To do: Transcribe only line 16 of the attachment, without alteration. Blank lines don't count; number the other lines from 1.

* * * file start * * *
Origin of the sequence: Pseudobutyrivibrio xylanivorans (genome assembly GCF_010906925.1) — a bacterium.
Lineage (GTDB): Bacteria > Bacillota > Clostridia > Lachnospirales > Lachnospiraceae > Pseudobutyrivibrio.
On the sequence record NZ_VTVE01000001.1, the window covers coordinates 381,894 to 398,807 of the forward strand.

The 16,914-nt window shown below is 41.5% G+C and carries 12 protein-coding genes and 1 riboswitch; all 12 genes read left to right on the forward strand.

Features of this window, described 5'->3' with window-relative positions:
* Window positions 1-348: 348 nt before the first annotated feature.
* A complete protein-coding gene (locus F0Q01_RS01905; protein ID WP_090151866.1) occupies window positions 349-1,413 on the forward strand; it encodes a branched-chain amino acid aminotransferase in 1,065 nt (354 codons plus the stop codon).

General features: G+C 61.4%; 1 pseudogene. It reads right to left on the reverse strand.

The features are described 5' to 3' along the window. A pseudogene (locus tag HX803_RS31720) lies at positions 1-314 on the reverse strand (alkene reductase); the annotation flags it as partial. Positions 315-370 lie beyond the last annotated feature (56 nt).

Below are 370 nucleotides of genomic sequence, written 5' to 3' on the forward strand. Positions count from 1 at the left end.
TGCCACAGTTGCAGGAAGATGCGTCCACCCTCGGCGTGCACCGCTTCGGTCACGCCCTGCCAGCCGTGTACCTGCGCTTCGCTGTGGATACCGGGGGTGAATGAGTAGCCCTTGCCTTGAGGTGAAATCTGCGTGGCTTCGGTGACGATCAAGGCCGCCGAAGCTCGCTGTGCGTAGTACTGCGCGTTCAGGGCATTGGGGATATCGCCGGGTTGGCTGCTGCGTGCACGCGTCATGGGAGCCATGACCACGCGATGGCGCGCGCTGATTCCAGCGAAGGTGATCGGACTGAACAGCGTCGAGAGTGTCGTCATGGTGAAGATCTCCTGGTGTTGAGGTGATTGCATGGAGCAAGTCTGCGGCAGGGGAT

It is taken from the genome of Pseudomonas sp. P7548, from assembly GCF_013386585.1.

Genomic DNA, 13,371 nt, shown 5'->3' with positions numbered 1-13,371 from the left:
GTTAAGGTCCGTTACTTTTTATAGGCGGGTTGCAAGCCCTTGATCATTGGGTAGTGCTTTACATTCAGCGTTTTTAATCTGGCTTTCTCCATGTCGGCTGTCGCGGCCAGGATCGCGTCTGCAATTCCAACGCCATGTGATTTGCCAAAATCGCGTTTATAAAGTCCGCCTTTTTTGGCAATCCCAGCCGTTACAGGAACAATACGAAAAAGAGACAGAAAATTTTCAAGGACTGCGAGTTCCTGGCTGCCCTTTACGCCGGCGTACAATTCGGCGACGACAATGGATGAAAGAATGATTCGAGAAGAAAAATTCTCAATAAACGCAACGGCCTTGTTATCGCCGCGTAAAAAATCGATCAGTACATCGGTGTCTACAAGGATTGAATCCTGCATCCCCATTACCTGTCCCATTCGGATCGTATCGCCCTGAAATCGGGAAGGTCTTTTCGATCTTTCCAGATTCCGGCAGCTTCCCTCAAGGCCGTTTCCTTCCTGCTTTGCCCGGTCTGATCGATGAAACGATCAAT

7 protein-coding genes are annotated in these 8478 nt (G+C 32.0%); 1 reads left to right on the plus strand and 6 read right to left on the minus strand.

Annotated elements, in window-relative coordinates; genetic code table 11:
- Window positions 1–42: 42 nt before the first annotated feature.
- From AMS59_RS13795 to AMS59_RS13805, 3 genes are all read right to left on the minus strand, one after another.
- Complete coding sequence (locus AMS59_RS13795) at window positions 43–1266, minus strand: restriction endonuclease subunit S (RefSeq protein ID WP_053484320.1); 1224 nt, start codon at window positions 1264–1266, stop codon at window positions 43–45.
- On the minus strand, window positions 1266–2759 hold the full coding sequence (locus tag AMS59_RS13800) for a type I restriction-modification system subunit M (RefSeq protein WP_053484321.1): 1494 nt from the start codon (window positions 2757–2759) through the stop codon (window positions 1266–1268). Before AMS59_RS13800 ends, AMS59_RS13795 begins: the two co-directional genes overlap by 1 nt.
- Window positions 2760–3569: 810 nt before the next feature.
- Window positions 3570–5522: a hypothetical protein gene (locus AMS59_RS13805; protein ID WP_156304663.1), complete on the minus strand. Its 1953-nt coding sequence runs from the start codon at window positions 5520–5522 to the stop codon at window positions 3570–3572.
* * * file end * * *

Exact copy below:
Annotated elements, in window-relative coordinates; genetic code table 11: